Duane Brown spent the first decade of his NFL career in Houston, but was traded to Seattle this fall. The Seahawks, he says, are a better fit for his personality and politics, and now, Brown wants to finish his career in Seattle
Most afternoons before practice, you can find the elder statesman of the Seahawks’ offensive line sitting quietly in his locker, studying game film on his iPad before it’s time to get on the field.
In the month since he arrived in Seattle via a trade with Houston, left tackle Duane Brown has taken it upon himself to learn as much as he can about his new team.
In many respects, he’s still new to Seattle – both the city and the franchise. Yet in some ways Seattle already feel like home, Brown says.
The 6-foot-4, 305-pounder has started every game for the Seahawks since he joined the team, and his veteran presence has brought stability to the offensive line.
“Duane is playing great football. He is really unbelievably solid for us,” Seahawks coach Pete Carroll said Monday as the Seahawks try to regroup after an emotional loss at Jacksonville and prepare for a potential season-defining game against their NFC West rival, the Los Angeles Rams, on Sunday at CenturyLink Field.
But Brown also has meshed with his new team off the field. After spending the first decade of his career in Houston, Brown says the Seahawks are a better fit for him in terms of his personality and politics.
Case in point: Brown has joined teammate Michael Bennett and most of the defensive linemen on the bench during their season-long pregame protest during the national anthem, to support the rights of oppressed people.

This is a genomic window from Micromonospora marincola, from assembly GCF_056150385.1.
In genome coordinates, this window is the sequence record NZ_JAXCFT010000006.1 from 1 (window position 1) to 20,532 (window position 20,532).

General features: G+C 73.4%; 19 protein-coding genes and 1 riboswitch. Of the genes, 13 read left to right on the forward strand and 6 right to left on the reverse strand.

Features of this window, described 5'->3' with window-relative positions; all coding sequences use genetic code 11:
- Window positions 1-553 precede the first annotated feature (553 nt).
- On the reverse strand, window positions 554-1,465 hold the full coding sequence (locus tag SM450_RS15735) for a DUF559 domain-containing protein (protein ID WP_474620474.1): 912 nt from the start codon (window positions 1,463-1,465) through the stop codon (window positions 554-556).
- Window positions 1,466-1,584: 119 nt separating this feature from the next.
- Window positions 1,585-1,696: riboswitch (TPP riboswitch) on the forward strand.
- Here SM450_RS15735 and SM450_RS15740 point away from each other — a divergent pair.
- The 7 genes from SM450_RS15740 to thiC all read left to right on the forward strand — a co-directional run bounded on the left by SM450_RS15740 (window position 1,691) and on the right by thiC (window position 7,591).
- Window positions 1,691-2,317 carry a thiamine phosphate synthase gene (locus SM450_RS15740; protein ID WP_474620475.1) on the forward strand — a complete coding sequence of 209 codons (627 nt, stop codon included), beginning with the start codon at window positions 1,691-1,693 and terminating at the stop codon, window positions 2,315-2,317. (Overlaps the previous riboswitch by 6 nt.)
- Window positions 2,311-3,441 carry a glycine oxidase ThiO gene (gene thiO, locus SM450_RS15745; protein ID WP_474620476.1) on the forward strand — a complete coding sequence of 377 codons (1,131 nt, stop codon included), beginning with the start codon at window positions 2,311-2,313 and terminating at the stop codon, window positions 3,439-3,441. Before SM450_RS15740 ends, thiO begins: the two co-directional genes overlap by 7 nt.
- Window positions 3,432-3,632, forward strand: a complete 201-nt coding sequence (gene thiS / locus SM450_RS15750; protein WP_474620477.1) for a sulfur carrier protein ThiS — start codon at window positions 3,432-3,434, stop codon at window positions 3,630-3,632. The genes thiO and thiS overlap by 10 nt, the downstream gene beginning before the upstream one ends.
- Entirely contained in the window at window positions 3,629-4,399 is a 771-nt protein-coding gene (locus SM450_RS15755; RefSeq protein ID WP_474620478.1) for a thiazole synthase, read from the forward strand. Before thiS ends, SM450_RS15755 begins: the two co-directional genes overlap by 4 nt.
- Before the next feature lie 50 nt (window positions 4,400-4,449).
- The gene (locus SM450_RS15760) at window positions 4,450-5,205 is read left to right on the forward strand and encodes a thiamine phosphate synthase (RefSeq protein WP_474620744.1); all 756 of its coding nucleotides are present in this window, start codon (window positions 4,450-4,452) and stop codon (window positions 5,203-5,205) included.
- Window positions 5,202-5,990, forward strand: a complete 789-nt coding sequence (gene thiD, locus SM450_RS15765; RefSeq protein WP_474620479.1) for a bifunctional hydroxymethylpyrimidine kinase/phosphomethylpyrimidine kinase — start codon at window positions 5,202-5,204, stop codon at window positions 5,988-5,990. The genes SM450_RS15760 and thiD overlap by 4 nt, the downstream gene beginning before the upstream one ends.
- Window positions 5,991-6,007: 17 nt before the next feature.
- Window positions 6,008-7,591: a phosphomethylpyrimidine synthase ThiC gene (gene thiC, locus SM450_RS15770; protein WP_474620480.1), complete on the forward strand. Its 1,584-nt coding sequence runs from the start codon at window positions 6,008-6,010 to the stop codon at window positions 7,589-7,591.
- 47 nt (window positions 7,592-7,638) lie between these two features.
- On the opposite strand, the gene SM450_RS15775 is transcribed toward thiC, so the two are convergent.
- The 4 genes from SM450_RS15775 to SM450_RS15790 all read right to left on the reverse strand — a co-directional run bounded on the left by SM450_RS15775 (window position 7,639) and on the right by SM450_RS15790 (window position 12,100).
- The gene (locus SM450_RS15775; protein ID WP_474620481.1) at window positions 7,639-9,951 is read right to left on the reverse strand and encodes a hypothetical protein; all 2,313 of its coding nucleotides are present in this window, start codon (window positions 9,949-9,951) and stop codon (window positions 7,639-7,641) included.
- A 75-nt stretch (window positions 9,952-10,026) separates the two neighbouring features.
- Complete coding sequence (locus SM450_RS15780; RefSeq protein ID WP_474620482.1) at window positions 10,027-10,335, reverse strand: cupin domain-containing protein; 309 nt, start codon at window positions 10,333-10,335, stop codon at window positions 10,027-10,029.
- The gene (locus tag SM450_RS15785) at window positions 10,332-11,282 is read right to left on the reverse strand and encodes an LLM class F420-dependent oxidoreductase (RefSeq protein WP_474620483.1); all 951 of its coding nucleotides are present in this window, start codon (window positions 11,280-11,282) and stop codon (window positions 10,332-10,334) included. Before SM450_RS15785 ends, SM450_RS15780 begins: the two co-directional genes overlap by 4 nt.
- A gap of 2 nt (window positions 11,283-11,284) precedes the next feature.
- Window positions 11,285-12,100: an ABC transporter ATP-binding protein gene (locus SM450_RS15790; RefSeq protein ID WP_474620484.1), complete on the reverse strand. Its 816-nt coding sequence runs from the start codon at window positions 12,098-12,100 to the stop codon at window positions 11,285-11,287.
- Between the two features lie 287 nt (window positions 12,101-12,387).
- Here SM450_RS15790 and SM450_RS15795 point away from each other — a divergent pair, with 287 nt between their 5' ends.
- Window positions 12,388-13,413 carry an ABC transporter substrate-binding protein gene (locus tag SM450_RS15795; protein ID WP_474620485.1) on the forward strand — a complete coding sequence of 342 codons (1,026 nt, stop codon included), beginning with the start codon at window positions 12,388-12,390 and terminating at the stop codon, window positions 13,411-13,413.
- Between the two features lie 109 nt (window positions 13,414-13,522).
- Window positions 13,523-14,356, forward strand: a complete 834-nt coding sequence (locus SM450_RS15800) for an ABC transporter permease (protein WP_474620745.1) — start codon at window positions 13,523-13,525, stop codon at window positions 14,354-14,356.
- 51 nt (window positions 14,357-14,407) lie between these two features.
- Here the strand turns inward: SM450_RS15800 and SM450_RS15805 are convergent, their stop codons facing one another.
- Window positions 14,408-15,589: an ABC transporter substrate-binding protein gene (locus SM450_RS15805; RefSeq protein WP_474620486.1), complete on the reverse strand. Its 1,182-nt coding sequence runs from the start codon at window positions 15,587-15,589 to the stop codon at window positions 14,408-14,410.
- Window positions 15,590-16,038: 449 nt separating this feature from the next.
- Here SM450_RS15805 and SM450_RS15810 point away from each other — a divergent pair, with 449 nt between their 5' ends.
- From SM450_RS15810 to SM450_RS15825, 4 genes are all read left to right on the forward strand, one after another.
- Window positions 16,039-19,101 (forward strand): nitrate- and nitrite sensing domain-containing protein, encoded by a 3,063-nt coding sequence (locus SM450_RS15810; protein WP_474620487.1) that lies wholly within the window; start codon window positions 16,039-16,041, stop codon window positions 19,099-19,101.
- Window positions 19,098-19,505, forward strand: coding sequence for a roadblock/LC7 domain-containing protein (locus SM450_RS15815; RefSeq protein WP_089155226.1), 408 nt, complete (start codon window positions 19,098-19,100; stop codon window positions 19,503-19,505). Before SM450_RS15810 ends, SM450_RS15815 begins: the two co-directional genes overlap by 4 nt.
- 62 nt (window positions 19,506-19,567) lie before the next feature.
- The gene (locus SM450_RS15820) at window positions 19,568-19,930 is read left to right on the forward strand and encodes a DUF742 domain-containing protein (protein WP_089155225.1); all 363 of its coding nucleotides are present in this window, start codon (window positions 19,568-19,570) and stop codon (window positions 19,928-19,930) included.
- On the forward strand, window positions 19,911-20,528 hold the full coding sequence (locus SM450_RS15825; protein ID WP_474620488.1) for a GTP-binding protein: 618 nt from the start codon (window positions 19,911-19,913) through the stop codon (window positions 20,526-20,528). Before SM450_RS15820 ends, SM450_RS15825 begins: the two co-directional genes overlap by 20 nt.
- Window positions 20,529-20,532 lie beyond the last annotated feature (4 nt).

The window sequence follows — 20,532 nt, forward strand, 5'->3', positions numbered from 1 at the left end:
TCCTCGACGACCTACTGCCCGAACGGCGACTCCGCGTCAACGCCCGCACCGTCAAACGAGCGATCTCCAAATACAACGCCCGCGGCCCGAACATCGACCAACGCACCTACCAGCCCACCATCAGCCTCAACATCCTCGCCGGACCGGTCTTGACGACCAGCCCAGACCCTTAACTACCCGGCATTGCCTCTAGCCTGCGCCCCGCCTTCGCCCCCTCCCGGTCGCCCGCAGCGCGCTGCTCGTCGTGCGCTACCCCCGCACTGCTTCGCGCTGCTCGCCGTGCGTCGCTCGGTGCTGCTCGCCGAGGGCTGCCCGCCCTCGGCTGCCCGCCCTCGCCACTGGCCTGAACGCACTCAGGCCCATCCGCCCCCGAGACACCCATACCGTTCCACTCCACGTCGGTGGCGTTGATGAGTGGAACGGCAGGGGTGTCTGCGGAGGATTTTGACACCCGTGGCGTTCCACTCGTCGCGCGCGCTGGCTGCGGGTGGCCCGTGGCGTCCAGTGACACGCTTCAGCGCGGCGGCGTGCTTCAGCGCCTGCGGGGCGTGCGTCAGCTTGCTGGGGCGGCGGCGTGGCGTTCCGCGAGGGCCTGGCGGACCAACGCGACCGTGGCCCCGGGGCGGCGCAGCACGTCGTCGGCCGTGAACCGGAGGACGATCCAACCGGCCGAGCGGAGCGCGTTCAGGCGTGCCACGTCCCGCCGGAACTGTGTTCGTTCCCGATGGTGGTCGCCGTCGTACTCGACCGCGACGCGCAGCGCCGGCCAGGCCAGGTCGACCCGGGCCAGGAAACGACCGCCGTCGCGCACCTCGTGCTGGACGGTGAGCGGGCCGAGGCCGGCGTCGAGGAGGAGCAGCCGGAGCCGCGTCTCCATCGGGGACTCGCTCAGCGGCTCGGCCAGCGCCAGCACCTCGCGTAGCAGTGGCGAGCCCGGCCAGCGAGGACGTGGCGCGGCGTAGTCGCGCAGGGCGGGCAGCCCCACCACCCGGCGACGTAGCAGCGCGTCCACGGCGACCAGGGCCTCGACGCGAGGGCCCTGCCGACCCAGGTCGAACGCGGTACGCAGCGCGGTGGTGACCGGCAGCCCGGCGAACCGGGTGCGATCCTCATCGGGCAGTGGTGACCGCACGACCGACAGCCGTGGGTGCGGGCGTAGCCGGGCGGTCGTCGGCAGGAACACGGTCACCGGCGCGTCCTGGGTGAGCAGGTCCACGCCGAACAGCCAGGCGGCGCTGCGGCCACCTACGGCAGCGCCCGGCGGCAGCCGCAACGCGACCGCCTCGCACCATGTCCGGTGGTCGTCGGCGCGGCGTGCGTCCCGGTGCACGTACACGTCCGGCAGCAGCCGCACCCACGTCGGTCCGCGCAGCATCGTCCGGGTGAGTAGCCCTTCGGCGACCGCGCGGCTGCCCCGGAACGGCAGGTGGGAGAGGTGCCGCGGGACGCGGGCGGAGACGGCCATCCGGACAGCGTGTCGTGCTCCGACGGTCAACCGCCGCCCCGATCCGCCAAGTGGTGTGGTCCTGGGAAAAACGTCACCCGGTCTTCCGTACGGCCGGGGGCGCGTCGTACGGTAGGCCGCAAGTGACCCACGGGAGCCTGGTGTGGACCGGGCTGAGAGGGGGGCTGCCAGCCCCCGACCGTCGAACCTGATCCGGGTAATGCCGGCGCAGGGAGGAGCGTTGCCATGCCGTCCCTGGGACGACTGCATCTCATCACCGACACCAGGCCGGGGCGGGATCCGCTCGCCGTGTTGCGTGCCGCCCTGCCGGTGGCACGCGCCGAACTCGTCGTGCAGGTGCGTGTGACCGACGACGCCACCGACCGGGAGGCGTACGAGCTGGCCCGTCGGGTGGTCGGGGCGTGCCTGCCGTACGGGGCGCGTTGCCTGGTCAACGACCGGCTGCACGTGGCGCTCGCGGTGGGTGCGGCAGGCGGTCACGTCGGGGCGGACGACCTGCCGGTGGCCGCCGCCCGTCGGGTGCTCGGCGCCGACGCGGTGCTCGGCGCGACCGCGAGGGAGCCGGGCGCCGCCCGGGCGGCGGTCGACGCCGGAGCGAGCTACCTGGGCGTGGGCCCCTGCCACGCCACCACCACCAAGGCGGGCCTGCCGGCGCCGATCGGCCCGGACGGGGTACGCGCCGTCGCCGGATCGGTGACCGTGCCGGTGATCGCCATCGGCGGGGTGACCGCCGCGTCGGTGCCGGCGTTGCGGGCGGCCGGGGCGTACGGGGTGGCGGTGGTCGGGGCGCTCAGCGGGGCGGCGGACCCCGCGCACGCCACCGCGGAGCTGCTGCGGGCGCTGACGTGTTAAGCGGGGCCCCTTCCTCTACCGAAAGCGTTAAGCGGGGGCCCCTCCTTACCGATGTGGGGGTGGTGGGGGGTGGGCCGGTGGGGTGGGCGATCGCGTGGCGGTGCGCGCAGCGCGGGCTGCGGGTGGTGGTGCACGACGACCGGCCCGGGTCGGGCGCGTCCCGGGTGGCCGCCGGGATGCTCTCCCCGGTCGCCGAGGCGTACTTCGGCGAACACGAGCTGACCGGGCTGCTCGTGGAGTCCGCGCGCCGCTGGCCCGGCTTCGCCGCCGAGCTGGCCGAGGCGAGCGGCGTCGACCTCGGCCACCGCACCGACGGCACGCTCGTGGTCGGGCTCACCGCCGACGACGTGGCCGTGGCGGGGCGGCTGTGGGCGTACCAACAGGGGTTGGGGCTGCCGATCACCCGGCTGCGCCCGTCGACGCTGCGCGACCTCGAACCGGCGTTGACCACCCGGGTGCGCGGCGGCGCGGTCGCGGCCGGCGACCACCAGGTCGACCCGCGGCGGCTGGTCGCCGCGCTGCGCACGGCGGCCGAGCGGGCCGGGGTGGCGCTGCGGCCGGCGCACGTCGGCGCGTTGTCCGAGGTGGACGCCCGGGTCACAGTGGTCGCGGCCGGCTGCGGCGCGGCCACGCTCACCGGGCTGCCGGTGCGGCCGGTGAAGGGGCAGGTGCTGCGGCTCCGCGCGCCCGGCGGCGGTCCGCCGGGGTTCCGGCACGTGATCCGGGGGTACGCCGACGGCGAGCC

“A lot of the guys have the same beliefs and ideals that I have,” Brown said. “And it’s an organization that supports that. They support you speaking up for the things that you believe in. It’s been great so far. … It makes it a lot more comfortable in the building and in your interactions with people on the day to day for sure.”
Before his trade to Seattle, Brown criticized Texans owner Bob McNair after McNair commented in October that NFL owners couldn’t have “the inmates running the prison.” McNair made the comment at an NFL owners meeting that was called to discuss NFL players’ protests during the national anthem, and he later apologized.
Brown was outspoken about how upset the Texans players were with McNair, telling ESPN at the time, “I think it was ignorant. I think it was embarrassing. It angered many players, including myself. We put our bodies and minds on the line every time we step on that field, and to use an analogy of inmates in prison, that’s disrespectful.”
Less than a week after Brown publicly denounced McNair’s comment, he was traded to Seattle.
So far, the trade looks like a win-win situation for Brown and the Seahawks, who gave up a 2018 third-round draft pick and a 2019 second-round pick.
Brown, 32, is on a one-year contract with the Seahawks, but “I would love to finish my career here,” he said.
“It’s been an easy transition for me,” Brown said. “I’ve had a lot of respect for the organization for a long time. … There’s a lot of success here, a great mentality. There’s a brotherhood here. Everyone governs themselves and holds each other accountable.